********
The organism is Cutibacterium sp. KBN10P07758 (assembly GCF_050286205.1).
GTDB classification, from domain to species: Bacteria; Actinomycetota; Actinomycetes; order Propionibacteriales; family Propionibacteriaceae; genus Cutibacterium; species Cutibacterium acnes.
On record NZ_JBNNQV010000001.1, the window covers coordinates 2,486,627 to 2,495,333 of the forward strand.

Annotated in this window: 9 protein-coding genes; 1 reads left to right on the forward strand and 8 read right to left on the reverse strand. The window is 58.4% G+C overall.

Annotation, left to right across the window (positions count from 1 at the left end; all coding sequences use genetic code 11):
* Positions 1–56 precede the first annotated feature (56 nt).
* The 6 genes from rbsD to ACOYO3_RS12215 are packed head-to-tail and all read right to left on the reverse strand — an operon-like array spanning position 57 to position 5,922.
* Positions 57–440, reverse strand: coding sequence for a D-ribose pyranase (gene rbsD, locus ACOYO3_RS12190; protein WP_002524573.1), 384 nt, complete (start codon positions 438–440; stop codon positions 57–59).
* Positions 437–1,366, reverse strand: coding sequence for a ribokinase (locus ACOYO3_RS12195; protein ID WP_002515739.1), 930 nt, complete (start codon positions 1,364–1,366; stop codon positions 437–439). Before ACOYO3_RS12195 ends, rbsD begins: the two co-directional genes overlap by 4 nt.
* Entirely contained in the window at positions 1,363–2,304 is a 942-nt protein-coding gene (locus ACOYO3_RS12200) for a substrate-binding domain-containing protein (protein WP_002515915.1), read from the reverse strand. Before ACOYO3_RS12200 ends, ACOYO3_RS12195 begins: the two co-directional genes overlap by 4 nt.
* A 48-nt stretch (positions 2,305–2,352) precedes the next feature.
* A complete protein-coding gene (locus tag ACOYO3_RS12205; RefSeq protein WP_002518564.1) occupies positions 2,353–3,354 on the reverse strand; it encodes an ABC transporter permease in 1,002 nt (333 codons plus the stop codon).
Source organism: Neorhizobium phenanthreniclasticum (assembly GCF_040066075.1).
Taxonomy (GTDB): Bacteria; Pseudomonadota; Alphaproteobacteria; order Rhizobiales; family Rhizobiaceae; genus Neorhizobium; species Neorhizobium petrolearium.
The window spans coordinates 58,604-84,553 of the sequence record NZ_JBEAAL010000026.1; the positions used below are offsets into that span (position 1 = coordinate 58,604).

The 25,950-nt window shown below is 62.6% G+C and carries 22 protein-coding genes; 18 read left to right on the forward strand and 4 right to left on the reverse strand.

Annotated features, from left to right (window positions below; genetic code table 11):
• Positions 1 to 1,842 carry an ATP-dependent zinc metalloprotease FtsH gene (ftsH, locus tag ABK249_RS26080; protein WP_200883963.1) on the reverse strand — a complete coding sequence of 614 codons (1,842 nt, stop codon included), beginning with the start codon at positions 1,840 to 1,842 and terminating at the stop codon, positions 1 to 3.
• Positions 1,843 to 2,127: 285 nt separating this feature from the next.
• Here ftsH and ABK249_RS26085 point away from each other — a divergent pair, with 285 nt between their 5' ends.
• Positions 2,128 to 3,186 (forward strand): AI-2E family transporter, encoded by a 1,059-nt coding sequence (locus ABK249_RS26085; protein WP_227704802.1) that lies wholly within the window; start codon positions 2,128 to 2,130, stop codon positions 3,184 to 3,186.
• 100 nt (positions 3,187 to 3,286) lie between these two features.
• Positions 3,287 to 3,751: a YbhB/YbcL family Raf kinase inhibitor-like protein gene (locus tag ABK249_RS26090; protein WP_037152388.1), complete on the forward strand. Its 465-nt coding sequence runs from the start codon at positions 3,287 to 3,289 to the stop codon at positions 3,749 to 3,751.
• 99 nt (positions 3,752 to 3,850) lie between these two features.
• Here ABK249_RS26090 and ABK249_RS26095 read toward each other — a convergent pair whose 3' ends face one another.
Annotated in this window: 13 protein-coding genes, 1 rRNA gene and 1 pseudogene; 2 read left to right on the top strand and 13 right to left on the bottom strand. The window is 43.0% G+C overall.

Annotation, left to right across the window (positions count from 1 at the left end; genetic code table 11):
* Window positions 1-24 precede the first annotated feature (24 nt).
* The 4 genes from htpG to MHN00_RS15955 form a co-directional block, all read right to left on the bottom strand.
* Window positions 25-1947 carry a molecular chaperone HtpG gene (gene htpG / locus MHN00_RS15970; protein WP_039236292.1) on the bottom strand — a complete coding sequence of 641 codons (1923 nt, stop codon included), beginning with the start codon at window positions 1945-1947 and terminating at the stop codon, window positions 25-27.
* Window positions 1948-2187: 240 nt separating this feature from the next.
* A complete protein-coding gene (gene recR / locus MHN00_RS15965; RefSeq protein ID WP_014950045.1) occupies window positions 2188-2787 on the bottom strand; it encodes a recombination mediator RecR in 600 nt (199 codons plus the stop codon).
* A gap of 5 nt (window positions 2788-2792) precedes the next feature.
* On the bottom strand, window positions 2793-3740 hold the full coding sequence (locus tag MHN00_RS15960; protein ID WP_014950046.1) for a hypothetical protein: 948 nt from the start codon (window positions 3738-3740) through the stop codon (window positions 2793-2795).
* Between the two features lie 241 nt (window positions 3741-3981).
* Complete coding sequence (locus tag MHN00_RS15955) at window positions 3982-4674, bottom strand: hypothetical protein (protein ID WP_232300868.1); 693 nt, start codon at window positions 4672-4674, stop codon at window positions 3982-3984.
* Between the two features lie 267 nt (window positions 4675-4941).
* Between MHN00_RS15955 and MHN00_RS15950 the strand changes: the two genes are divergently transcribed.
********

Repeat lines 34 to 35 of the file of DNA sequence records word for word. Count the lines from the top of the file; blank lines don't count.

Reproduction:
* On the bottom strand, window positions 2793-3740 hold the full coding sequence (locus tag MHN00_RS15960; protein ID WP_014950046.1) for a hypothetical protein: 948 nt from the start codon (window positions 3738-3740) through the stop codon (window positions 2793-2795).
* Between the two features lie 241 nt (window positions 3741-3981).